The prevalence of overweight and obese children in the U.S. has quadrupled over the last 25 years. But that statistic alone doesn’t tell the whole story of the burgeoning increase in childhood obesity.
For one thing, race and ethnicity appear to be a factor. Recent estimates suggest that 36 percent of 6-11-year-olds are either overweight or obese, with the percentages higher for Mexican-Americans than non-Hispanic white children.
Playing a role with race and ethnicity is the socioeconomic status (SES) of parents. Higher SES equals less obesity in non-Hispanic white children, but with many African-American children, the relationship is flipped—higher SES means more obesity, notes Dr. Kelly Balistreri of BGSU’s Center for Family and Demographic Research. And in Hispanic and Asian-American families, the relationship between SES and childhood obesity is “murky” if not nonexistent, she adds.
Balistreri hopes to answer questions about that latter lack of connection in a study funded by a two-year, $211,000 grant through the National Institutes of Health. Economic stimulus funds from the American Recovery and Reinvestment Act are paying for the study, “Demographic Analysis of Socioeconomic Status (SES) Stability and Well-being among Children of Immigrants.”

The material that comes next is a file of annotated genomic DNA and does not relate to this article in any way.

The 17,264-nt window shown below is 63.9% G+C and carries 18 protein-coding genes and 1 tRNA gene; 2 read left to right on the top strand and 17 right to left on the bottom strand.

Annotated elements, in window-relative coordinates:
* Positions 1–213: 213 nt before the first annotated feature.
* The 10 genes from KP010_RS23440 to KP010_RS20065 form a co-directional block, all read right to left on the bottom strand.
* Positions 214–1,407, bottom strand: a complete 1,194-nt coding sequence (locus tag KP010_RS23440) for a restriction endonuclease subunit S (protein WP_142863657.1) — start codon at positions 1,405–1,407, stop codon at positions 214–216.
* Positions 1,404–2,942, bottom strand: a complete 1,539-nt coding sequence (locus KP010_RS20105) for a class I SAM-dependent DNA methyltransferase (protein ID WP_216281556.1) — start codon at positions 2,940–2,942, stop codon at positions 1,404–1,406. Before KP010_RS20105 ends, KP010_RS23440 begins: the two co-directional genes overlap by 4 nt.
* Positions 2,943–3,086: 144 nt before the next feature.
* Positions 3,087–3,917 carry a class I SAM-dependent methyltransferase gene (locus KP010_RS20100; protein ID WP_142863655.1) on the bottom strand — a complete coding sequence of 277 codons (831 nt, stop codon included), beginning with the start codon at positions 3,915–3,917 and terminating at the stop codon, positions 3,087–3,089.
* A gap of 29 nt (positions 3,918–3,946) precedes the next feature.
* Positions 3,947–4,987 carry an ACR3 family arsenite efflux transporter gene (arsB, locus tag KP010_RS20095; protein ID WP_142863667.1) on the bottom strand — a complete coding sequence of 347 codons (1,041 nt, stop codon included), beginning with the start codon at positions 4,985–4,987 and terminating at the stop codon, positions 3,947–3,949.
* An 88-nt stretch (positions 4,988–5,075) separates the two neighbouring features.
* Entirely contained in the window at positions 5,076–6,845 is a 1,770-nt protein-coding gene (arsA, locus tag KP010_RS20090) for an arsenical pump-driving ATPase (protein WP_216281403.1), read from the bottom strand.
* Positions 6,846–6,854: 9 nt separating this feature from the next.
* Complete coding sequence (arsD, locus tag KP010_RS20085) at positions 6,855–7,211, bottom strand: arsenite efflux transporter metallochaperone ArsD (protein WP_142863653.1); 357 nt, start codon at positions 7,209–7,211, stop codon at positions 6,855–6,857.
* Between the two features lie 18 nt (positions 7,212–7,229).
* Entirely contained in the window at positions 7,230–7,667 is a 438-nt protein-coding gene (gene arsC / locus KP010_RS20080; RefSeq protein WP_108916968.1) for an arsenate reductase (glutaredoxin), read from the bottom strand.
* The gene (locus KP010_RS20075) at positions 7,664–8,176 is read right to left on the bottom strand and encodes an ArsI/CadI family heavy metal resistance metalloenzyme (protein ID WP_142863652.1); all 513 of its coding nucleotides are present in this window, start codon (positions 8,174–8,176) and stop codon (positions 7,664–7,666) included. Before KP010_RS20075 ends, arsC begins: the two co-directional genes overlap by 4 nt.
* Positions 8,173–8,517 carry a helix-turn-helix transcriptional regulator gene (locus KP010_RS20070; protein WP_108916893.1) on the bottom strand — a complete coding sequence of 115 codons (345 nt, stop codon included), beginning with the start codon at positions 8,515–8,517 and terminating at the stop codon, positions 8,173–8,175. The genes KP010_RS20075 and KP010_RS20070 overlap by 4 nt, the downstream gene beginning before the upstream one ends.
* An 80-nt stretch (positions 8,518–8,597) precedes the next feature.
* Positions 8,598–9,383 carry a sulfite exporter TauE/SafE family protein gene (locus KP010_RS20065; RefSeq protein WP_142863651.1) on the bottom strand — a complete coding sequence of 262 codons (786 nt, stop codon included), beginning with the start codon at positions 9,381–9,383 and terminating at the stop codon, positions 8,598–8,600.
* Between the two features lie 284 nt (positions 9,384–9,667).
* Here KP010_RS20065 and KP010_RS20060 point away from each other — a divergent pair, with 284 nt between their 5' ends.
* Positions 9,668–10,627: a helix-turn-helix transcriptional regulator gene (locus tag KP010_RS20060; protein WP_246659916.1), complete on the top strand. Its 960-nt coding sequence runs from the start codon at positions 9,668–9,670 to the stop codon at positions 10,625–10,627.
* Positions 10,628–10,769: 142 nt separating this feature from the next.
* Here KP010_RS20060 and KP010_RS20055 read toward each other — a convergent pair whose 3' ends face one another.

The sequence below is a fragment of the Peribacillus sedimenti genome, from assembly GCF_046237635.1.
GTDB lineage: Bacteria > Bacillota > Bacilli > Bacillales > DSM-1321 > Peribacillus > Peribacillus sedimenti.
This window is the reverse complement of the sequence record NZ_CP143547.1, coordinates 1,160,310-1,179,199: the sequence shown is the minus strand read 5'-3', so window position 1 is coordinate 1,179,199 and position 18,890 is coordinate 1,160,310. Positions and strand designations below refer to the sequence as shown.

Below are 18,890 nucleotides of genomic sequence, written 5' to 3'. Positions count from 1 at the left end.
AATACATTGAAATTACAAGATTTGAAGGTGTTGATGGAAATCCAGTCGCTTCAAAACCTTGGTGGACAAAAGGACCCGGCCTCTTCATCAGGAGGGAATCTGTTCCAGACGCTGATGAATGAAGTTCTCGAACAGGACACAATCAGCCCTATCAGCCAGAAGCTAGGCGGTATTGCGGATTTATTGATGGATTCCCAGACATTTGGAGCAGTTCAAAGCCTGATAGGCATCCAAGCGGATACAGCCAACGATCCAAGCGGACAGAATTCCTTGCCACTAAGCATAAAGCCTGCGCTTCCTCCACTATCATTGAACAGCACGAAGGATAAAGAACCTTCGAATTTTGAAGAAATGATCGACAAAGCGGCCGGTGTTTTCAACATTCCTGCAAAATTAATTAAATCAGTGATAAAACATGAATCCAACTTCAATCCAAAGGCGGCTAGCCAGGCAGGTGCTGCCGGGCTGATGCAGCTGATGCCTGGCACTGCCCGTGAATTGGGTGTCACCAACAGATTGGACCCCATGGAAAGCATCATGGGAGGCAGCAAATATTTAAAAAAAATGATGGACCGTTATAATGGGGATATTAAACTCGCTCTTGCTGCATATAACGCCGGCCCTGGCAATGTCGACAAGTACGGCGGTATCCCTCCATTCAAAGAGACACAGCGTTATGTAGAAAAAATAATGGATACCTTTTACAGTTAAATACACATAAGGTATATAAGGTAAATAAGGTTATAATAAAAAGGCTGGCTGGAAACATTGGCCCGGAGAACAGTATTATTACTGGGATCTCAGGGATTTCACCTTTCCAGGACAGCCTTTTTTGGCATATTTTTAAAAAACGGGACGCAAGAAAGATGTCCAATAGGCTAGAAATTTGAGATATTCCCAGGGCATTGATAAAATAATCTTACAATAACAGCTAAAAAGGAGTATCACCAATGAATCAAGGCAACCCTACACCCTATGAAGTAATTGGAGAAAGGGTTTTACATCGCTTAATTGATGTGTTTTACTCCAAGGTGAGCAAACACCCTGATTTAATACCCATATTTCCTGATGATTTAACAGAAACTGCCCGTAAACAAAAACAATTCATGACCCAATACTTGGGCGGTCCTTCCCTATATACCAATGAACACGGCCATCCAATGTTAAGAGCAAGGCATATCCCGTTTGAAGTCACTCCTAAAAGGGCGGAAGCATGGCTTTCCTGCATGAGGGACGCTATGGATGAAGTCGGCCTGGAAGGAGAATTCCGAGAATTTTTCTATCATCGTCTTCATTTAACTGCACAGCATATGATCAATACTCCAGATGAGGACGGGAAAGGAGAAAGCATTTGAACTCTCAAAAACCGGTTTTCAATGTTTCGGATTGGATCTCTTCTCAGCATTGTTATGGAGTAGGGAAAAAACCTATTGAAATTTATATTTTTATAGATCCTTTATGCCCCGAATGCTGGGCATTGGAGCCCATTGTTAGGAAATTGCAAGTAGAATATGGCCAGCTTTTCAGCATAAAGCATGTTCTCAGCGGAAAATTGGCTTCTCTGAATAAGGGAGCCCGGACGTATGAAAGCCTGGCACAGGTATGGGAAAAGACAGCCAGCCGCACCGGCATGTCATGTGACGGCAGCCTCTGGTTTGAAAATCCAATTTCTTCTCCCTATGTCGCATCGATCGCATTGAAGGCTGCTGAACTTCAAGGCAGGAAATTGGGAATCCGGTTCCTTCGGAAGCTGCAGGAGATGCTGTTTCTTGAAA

Immigration is part of the equation because one or both parents in a large number of Hispanic and Asian-American families is an immigrant, Balistreri points out. As a result, she says, something specific to immigrant families may explain the relationship, or lack thereof, between SES and childhood obesity.
Her former BGSU colleague, Dr. Jennifer Van Hook, now at Penn State University, is Balistreri’s co-author on the grant project, which will look at characteristics of immigrant families and their home countries. For instance, she says, the SES-obesity relationship is often the opposite of Western countries in a less-developed nation, where obesity can be “a symbol of affluence” in a person of means. If parents have that image of the connection between health and wealth, it may be mirrored in their children, she adds.
“If immigrant parents carry culturally shaped lifestyle patterns and parenting styles with them from their countries of origin, this might in turn influence the relationship between SES and children’s weight in groups that include large portions of immigrants,” Balistreri notes.
And the more than 20 percent of American school-age children now coming from immigrant families represent “a large and growing population of children we need to address,” she says. “The health outcomes of the children of immigrants are of great policy significance because they represent the fastest growing segment of U.S. society under age 18.”
Balistreri was an applied demographer at the Center for Family and Demographic Research when she submitted the grant application. She is resuming her affiliation with the center as a research professor after spending the past year as associate director of BGSU’s National Center for Marriage Research.